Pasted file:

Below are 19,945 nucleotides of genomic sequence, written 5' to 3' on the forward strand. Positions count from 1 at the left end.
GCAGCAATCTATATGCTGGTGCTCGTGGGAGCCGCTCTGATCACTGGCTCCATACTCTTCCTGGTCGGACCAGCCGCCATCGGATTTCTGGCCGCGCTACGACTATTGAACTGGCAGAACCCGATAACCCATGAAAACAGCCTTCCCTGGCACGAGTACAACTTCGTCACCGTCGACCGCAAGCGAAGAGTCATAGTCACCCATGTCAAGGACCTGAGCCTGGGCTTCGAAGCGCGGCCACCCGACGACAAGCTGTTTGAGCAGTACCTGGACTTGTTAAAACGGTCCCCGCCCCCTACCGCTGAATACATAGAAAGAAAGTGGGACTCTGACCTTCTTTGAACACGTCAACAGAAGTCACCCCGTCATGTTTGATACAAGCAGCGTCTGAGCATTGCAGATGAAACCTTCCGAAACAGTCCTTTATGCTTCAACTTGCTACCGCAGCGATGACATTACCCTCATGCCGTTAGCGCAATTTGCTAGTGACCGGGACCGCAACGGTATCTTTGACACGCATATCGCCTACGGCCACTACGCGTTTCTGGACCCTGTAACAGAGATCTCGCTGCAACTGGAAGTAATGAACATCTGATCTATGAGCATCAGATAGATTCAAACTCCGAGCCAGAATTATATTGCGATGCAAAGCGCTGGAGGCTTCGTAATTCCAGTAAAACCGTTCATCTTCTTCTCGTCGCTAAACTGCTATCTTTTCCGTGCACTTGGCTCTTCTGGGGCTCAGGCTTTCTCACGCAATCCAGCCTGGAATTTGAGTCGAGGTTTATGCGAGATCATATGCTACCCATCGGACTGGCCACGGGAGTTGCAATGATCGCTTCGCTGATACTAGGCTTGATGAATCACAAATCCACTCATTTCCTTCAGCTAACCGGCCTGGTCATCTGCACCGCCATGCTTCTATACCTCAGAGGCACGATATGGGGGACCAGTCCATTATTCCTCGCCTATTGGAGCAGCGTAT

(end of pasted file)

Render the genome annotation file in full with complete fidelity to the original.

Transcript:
Below are 19,945 nucleotides of genomic sequence, written 5' to 3' on the forward strand. Positions count from 1 at the left end.
GCAGCAATCTATATGCTGGTGCTCGTGGGAGCCGCTCTGATCACTGGCTCCATACTCTTCCTGGTCGGACCAGCCGCCATCGGATTTCTGGCCGCGCTACGACTATTGAACTGGCAGAACCCGATAACCCATGAAAACAGCCTTCCCTGGCACGAGTACAACTTCGTCACCGTCGACCGCAAGCGAAGAGTCATAGTCACCCATGTCAAGGACCTGAGCCTGGGCTTCGAAGCGCGGCCACCCGACGACAAGCTGTTTGAGCAGTACCTGGACTTGTTAAAACGGTCCCCGCCCCCTACCGCTGAATACATAGAAAGAAAGTGGGACTCTGACCTTCTTTGAACACGTCAACAGAAGTCACCCCGTCATGTTTGATACAAGCAGCGTCTGAGCATTGCAGATGAAACCTTCCGAAACAGTCCTTTATGCTTCAACTTGCTACCGCAGCGATGACATTACCCTCATGCCGTTAGCGCAATTTGCTAGTGACCGGGACCGCAACGGTATCTTTGACACGCATATCGCCTACGGCCACTACGCGTTTCTGGACCCTGTAACAGAGATCTCGCTGCAACTGGAAGTAATGAACATCTGATCTATGAGCATCAGATAGATTCAAACTCCGAGCCAGAATTATATTGCGATGCAAAGCGCTGGAGGCTTCGTAATTCCAGTAAAACCGTTCATCTTCTTCTCGTCGCTAAACTGCTATCTTTTCCGTGCACTTGGCTCTTCTGGGGCTCAGGCTTTCTCACGCAATCCAGCCTGGAATTTGAGTCGAGGTTTATGCGAGATCATATGCTACCCATCGGACTGGCCACGGGAGTTGCAATGATCGCTTCGCTGATACTAGGCTTGATGAATCACAAATCCACTCATTTCCTTCAGCTAACCGGCCTGGTCATCTGCACCGCCATGCTTCTATACCTCAGAGGCACGATATGGGGGACCAGTCCATTATTCCTCGCCTATTGGAGCAGCGTAT